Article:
Co-editors Drs. Gary Kelloff and David Parkinson discuss topics raised in the translational science series of articles in the 2019 Global Forum and their implications in 2020 and beyond. "Biological understanding is absolutely necessary for more efficient therapeutic development but also for more efficient clinical decision making," David suggests. "There are proven cases, like for rheumatoid arthritis, where you can look at the proteomic profiles and decide which patients are going to benefit from methotrexate from those that are that are not. That's an example of being able to predict ahead of time with proteomics and epigenetics which patients need to be enrolled to a given trial and which not," concurs Gary.
Risk-based monitoring (RBM) was codified into clinical research by the November 2016 Integrated Addendum to the ICH GCP Guideline (E6[R2]). Many organizations now face challenges in implementing RBM in an R&D environment which is simultaneously (and increasingly) impacted by machine learning and artificial intelligence. “Process automation has advanced to make large numbers of tasks ‘invisible,’ ‘behind the scenes’ in the computer and that leaves only the tasks that matter most available for us as humans to execute,” explains Gregg Larson, Vice President of Clinical Operations at Ultragenyx Pharmaceutical, Inc. “Technology has not yet evolved to the point of thinking for humans. We still have to do the thinking.”
In February 2019, heads of state and governments of African countries endorsed the creation of an African Medicines Agency. “The concept of reliance is becoming really, really important and many countries and many regions are recognizing that,” explains David Mukanga, Senior Program Officer Regulatory Affairs, Africa Systems, Bill and Melinda Gates Foundation. “Now companies see a region coming together, more simplified, more efficient processes, and it makes it attractive for industry to then file applications into these regions.”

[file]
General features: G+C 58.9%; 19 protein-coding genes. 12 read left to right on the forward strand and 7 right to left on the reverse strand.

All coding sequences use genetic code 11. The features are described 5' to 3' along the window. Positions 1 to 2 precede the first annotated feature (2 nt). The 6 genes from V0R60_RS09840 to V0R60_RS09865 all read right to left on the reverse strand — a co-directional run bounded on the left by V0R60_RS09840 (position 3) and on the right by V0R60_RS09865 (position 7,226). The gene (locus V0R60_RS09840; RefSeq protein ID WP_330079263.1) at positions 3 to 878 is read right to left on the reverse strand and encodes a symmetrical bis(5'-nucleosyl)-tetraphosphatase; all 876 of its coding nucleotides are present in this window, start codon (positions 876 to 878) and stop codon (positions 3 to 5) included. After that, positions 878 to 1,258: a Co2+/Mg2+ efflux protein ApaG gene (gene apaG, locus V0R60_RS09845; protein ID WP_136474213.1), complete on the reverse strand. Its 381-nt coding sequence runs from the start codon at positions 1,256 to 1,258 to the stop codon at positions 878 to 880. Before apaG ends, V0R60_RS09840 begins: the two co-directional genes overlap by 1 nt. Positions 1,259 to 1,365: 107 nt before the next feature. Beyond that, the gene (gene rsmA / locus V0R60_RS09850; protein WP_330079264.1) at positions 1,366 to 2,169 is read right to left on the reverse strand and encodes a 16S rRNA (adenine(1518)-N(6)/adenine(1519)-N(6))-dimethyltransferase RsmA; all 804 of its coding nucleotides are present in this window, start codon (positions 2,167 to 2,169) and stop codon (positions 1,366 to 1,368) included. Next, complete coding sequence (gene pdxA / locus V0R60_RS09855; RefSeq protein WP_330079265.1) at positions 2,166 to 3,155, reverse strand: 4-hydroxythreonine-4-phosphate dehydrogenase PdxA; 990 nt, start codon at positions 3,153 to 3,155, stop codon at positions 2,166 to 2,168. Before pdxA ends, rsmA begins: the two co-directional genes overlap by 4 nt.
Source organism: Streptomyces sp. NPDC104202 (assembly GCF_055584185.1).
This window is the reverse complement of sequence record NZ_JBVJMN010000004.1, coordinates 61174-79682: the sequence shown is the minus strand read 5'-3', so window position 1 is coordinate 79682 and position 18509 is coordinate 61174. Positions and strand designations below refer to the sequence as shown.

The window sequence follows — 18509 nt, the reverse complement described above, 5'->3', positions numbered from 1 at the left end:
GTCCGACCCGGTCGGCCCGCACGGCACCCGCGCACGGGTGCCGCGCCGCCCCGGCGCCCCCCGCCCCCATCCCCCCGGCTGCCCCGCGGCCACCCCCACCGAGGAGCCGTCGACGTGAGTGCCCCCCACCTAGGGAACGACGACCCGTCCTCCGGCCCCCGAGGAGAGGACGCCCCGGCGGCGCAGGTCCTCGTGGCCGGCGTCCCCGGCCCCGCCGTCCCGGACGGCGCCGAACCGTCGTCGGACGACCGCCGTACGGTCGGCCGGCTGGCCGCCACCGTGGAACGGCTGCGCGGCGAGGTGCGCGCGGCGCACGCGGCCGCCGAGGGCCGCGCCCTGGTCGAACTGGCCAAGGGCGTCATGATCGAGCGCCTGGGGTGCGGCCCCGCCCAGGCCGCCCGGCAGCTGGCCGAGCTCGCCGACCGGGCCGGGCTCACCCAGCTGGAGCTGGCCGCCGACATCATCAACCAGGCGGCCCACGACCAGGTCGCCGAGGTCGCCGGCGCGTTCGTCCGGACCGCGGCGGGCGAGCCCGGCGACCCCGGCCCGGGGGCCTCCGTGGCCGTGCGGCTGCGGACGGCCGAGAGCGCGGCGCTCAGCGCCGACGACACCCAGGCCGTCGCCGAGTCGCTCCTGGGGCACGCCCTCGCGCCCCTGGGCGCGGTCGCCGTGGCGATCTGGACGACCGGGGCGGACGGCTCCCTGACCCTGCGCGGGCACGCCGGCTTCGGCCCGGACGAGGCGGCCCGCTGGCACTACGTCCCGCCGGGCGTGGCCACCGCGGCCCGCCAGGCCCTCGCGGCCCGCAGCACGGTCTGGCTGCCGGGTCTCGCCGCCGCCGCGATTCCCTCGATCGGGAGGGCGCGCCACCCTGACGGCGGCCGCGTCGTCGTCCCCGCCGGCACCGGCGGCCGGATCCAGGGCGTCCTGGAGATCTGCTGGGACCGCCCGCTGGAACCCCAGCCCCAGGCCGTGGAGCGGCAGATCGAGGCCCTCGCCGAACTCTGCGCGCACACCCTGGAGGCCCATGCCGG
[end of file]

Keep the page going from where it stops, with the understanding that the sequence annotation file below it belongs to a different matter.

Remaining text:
“Though there's different perspectives, and different reasons why we're all in healthcare, it is all about the patient; and so, getting patient access to important therapeutics that change their lives is why we're all here,” suggests Sandra Milligan, Senior Vice President, Head of Global Regulatory Affairs and Clinical Safety, Merck. “It's amazing to see regulatory agencies stepping up, recognizing that the health of their population is so important. Look at the regulatory revolution in China. Incredible. Having a healthy population is key to economic success.”
Japan’s Clinical Research Act, which came into force in April 2018, codified the term “clinical research” for the first time in the nation’s history. “‘AI’ has become a big buzzword and it is making a huge impact on the way we conduct clinical trials, as well as on various areas of R&D activities,” explains Dr. Takashi Sato, Manager for Kyowa Kirin Co., Ltd., and Vice Chair of the 16th DIA Japan Annual Meeting 2019: To deliver rational medicine to all people in the world. “Another one is clinical trial renovation. In five years from now, clinical trials will look very different from what they are now.”